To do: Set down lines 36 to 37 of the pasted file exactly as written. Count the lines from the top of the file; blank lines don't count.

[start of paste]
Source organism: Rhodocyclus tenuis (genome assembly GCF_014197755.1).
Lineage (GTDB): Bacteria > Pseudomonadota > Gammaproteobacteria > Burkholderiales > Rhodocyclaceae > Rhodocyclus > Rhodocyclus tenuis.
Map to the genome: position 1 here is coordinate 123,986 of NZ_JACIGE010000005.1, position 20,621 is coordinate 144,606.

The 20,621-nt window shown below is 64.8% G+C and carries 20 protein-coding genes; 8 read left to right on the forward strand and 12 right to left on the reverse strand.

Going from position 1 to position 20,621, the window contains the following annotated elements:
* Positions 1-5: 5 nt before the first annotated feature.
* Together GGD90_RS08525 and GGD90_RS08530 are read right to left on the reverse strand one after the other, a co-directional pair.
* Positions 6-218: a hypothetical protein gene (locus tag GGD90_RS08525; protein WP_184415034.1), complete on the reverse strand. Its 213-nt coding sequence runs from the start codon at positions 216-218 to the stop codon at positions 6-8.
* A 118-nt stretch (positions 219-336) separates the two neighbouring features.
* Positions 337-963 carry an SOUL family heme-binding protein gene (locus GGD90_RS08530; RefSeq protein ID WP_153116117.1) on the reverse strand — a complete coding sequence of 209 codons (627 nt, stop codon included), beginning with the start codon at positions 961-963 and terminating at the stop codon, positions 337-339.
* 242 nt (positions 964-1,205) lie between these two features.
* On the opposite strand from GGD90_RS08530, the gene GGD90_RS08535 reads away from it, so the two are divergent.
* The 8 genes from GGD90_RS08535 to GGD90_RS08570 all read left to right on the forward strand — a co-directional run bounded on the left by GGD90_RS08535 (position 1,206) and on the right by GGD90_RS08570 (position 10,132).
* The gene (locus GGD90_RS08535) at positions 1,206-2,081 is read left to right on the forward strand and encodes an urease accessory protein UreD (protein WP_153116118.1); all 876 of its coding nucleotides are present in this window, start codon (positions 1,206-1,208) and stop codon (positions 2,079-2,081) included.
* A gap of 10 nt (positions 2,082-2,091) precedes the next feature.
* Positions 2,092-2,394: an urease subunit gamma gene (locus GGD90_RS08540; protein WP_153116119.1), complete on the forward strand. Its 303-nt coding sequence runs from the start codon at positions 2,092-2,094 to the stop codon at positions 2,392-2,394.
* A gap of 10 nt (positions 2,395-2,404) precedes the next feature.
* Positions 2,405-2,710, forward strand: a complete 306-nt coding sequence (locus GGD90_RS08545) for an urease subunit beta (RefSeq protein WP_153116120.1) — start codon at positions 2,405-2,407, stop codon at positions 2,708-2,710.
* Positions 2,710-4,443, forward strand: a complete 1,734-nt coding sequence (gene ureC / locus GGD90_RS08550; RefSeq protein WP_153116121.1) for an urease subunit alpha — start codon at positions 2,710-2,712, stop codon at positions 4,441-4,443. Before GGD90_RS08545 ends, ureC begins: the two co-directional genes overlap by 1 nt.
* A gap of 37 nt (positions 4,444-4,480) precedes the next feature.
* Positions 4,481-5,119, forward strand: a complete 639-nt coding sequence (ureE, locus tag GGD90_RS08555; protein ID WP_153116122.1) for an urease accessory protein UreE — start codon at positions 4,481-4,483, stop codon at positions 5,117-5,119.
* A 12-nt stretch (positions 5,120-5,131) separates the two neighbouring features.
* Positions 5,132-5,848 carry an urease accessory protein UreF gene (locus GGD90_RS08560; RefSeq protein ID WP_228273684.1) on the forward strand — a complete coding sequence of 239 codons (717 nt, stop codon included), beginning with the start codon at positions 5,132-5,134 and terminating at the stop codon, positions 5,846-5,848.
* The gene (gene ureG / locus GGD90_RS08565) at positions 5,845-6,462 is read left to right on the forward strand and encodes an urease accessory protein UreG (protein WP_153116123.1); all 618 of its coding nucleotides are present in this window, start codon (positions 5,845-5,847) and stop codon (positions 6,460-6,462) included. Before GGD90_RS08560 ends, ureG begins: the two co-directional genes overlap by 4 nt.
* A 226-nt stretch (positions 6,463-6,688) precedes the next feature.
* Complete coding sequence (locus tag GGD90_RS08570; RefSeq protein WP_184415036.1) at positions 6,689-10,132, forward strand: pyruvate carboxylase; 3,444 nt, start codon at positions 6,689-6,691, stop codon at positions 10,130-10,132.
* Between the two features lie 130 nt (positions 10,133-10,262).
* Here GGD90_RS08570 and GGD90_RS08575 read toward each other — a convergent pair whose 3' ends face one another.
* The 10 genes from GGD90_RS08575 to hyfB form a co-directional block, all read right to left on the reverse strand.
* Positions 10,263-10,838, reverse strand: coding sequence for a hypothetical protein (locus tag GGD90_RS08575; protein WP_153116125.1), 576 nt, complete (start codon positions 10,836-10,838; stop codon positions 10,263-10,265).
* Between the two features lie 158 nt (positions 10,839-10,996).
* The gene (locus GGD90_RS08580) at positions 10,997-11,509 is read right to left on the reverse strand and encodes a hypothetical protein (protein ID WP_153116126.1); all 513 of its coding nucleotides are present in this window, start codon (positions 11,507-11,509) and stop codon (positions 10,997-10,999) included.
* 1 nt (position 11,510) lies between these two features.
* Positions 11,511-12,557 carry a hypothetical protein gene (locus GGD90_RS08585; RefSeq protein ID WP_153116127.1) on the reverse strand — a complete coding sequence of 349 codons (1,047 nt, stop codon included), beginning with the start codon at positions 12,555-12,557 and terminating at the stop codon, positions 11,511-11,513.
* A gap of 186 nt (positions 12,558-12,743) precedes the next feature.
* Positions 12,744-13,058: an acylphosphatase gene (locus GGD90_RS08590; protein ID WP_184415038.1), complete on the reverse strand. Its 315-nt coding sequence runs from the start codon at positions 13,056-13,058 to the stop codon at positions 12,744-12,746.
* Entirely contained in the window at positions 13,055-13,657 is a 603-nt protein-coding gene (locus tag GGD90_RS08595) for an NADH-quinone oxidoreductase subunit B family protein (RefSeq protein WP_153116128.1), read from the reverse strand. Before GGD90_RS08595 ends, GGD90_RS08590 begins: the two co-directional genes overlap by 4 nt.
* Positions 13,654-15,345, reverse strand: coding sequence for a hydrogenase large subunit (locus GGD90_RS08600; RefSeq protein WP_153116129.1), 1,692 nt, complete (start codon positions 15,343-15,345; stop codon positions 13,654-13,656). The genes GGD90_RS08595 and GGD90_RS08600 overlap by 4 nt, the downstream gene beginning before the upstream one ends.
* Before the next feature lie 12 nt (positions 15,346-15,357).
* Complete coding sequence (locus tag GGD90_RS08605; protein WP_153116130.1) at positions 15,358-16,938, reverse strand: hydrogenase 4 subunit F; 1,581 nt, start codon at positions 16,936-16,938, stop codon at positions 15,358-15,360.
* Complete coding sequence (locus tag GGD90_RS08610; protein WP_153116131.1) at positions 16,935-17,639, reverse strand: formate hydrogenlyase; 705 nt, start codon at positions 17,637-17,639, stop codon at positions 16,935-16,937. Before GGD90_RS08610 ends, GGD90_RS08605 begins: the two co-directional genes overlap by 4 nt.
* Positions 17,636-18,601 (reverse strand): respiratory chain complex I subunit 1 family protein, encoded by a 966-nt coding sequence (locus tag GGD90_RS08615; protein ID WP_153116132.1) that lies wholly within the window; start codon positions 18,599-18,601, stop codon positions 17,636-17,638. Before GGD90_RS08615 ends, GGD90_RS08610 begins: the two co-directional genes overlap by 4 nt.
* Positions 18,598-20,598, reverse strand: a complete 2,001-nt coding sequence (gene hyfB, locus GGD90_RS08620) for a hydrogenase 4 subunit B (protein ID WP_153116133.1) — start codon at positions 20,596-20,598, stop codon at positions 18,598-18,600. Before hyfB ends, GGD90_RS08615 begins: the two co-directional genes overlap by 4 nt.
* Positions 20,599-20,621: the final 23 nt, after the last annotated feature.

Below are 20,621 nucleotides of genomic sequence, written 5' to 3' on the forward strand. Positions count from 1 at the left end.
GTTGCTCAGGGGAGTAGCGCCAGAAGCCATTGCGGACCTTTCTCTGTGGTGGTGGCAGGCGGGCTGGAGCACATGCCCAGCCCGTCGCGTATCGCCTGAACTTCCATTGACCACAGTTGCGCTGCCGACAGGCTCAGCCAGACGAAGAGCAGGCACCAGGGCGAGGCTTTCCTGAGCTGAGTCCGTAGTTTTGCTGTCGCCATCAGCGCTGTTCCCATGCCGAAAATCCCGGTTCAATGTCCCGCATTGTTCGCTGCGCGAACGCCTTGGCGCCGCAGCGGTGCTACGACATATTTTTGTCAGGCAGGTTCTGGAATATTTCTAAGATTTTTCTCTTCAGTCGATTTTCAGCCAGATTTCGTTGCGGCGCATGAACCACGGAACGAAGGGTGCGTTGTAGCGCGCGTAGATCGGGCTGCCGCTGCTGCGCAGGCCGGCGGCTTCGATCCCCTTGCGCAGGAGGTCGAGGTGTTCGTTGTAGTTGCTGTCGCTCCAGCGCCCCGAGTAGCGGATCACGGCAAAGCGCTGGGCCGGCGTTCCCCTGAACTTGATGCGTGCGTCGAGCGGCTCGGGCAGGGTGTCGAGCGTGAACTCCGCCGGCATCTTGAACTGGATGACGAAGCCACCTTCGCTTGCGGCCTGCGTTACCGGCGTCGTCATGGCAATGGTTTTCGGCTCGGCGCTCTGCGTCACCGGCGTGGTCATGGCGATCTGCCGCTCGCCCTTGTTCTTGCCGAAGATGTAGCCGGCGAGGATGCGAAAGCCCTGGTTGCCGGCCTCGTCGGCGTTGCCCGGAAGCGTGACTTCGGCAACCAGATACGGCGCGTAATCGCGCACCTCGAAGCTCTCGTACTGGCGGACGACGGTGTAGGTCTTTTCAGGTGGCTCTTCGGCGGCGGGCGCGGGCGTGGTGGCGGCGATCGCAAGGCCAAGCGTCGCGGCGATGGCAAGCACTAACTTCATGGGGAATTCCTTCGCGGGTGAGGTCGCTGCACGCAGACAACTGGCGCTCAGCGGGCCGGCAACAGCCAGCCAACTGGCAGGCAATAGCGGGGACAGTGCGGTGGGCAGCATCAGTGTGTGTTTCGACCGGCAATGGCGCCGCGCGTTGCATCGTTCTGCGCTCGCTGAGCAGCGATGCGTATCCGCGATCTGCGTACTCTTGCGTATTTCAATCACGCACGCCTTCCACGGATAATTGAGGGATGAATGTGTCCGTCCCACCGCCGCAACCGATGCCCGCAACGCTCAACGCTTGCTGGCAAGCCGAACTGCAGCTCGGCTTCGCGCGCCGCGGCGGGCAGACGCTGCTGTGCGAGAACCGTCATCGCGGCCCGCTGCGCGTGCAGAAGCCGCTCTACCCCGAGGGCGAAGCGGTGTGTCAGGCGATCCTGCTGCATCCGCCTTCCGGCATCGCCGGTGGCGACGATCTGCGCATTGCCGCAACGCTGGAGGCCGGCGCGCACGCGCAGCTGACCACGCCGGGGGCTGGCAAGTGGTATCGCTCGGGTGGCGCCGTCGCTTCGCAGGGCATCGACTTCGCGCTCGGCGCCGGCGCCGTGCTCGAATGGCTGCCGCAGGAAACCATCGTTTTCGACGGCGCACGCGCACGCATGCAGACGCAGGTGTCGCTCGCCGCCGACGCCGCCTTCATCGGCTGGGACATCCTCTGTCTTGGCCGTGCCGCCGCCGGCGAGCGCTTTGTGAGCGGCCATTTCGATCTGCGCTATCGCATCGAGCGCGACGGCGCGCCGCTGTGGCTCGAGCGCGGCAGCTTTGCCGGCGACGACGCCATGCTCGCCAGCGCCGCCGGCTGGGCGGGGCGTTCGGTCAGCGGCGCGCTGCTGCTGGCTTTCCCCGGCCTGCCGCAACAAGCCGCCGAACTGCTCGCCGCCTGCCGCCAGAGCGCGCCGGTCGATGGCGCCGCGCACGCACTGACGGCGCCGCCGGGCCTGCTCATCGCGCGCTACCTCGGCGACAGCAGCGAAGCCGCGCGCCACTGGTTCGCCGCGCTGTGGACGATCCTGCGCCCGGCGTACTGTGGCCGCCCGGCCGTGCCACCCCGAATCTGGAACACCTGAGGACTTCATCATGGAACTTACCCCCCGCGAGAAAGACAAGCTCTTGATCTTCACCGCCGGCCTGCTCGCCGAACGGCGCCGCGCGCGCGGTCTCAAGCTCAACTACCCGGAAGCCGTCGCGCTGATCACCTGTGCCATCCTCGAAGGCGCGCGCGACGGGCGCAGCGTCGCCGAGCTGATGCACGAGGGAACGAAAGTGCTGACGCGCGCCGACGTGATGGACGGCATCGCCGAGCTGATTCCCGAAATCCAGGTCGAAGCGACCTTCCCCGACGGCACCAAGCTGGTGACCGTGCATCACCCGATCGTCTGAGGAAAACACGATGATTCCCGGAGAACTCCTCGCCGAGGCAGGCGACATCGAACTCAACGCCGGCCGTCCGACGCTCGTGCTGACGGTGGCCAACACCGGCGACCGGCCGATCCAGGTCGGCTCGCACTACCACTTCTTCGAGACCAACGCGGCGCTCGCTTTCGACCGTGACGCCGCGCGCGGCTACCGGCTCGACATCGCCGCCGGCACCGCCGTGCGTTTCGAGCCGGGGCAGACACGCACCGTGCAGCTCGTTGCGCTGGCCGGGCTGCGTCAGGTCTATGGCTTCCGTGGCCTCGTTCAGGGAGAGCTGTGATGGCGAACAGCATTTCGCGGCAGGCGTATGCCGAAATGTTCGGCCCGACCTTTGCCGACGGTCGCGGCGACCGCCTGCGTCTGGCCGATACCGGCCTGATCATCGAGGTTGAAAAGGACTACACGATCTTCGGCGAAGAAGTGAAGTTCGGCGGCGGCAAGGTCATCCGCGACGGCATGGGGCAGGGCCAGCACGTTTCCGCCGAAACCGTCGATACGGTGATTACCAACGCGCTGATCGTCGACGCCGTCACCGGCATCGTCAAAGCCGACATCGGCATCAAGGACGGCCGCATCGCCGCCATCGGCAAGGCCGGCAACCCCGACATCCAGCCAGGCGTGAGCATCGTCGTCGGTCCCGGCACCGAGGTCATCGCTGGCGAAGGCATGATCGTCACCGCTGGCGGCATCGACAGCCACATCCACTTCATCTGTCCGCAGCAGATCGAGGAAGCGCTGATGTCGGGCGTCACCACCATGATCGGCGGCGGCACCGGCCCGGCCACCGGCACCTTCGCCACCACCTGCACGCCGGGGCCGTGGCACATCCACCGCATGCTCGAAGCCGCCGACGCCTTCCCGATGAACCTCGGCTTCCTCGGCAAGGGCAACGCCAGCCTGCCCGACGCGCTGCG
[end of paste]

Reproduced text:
* Positions 12,744-13,058: an acylphosphatase gene (locus GGD90_RS08590; protein ID WP_184415038.1), complete on the reverse strand. Its 315-nt coding sequence runs from the start codon at positions 13,056-13,058 to the stop codon at positions 12,744-12,746.
* Entirely contained in the window at positions 13,055-13,657 is a 603-nt protein-coding gene (locus tag GGD90_RS08595) for an NADH-quinone oxidoreductase subunit B family protein (RefSeq protein WP_153116128.1), read from the reverse strand. Before GGD90_RS08595 ends, GGD90_RS08590 begins: the two co-directional genes overlap by 4 nt.